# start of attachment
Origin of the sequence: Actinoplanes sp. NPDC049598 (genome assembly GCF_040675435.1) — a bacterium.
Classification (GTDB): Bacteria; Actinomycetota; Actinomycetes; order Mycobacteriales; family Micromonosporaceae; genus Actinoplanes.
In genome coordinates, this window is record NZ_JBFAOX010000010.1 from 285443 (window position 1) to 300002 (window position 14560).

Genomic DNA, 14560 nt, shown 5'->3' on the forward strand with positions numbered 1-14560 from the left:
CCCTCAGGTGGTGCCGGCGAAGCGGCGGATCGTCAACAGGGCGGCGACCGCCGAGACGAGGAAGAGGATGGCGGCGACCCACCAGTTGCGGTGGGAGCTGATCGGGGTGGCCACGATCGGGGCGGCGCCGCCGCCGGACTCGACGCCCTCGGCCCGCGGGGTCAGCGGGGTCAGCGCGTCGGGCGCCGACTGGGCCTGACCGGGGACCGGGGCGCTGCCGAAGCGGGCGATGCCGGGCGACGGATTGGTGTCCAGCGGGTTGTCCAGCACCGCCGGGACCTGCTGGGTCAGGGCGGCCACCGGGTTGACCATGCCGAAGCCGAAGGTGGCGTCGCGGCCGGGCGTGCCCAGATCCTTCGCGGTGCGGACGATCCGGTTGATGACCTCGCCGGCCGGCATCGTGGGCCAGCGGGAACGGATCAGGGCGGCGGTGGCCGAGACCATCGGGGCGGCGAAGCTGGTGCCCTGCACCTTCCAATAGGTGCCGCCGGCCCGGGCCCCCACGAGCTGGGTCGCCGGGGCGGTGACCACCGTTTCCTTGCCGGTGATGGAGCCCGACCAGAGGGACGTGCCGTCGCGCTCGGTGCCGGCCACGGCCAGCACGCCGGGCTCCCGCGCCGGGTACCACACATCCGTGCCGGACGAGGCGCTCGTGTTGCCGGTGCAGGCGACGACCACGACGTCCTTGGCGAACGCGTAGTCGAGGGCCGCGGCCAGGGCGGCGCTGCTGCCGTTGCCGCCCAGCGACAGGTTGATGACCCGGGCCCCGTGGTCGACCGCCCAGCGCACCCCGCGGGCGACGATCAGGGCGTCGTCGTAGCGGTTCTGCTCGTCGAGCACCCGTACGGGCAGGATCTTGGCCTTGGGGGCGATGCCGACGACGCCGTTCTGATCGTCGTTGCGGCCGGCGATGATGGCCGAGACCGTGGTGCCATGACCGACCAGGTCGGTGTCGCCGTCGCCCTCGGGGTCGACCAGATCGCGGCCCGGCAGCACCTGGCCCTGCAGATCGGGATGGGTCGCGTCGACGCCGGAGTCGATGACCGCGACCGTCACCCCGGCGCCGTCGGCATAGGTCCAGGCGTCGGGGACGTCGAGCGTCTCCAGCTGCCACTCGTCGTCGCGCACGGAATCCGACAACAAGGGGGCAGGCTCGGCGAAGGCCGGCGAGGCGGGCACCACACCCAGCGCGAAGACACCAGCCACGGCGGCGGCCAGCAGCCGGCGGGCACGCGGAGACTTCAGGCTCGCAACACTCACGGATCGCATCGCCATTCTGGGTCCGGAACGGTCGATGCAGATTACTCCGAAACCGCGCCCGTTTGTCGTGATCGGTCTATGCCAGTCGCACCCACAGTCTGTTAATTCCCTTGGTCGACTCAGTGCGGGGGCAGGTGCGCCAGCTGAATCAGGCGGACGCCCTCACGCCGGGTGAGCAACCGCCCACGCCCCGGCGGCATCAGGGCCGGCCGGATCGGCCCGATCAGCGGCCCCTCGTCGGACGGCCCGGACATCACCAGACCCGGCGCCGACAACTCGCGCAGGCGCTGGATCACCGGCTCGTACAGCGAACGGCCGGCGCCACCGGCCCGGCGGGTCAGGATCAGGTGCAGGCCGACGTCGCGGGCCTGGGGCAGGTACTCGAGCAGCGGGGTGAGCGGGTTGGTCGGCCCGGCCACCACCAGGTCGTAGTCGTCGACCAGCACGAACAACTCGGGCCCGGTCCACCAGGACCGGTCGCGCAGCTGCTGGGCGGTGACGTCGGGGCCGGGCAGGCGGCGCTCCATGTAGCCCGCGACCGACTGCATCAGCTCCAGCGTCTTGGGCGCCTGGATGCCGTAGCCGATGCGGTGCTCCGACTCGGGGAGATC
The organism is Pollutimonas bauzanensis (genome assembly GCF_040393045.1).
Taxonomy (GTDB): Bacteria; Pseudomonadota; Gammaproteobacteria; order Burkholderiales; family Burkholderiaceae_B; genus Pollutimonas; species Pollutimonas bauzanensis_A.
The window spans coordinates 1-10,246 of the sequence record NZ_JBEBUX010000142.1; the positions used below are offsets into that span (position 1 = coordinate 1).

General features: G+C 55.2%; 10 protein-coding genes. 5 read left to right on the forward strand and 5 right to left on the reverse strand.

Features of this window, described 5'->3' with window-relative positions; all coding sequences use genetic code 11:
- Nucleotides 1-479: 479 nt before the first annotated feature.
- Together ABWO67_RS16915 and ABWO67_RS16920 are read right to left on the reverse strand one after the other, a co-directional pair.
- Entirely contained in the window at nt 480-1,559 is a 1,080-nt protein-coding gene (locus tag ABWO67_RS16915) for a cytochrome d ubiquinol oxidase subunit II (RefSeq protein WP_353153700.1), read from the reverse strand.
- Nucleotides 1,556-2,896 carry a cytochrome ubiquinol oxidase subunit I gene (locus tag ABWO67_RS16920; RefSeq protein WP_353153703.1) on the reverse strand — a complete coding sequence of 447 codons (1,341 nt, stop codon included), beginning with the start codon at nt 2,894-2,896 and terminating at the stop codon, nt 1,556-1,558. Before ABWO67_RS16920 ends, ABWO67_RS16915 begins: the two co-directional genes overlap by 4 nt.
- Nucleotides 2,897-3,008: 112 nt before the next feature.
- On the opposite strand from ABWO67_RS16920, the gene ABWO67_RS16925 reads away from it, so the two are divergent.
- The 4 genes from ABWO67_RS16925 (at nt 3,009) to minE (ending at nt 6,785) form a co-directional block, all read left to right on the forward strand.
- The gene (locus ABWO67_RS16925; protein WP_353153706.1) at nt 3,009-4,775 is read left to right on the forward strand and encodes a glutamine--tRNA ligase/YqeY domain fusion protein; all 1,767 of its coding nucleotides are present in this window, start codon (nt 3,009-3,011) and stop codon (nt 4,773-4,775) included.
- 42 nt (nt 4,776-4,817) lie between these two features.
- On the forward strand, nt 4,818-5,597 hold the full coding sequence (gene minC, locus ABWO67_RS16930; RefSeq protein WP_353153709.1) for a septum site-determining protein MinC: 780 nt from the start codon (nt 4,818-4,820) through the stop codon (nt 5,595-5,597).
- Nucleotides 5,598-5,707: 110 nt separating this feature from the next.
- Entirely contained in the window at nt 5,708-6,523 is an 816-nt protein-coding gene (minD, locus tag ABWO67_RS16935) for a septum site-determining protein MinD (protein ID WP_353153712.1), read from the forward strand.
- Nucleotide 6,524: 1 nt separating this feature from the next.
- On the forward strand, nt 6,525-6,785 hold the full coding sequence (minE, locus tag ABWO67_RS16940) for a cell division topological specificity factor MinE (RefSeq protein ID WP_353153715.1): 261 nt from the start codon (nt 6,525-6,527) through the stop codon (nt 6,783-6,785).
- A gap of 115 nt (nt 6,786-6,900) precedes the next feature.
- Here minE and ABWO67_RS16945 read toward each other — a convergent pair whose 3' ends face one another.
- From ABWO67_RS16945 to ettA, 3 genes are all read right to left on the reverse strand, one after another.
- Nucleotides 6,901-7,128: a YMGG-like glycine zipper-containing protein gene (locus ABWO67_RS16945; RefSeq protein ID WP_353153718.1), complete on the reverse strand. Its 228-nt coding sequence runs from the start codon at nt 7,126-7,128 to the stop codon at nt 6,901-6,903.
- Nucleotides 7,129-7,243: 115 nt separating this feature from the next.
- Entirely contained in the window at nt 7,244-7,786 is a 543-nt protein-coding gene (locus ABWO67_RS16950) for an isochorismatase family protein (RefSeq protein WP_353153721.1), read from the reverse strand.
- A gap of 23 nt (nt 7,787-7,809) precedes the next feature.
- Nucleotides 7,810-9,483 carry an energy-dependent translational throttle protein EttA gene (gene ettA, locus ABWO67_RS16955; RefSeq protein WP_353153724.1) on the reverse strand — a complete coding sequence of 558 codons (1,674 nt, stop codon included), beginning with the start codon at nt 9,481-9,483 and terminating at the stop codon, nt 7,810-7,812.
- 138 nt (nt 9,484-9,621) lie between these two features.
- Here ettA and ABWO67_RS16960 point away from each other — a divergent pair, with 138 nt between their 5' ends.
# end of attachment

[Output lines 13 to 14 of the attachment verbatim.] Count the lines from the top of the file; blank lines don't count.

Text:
- Entirely contained in the window at nt 480-1,559 is a 1,080-nt protein-coding gene (locus tag ABWO67_RS16915) for a cytochrome d ubiquinol oxidase subunit II (RefSeq protein WP_353153700.1), read from the reverse strand.
- Nucleotides 1,556-2,896 carry a cytochrome ubiquinol oxidase subunit I gene (locus tag ABWO67_RS16920; RefSeq protein WP_353153703.1) on the reverse strand — a complete coding sequence of 447 codons (1,341 nt, stop codon included), beginning with the start codon at nt 2,894-2,896 and terminating at the stop codon, nt 1,556-1,558. Before ABWO67_RS16920 ends, ABWO67_RS16915 begins: the two co-directional genes overlap by 4 nt.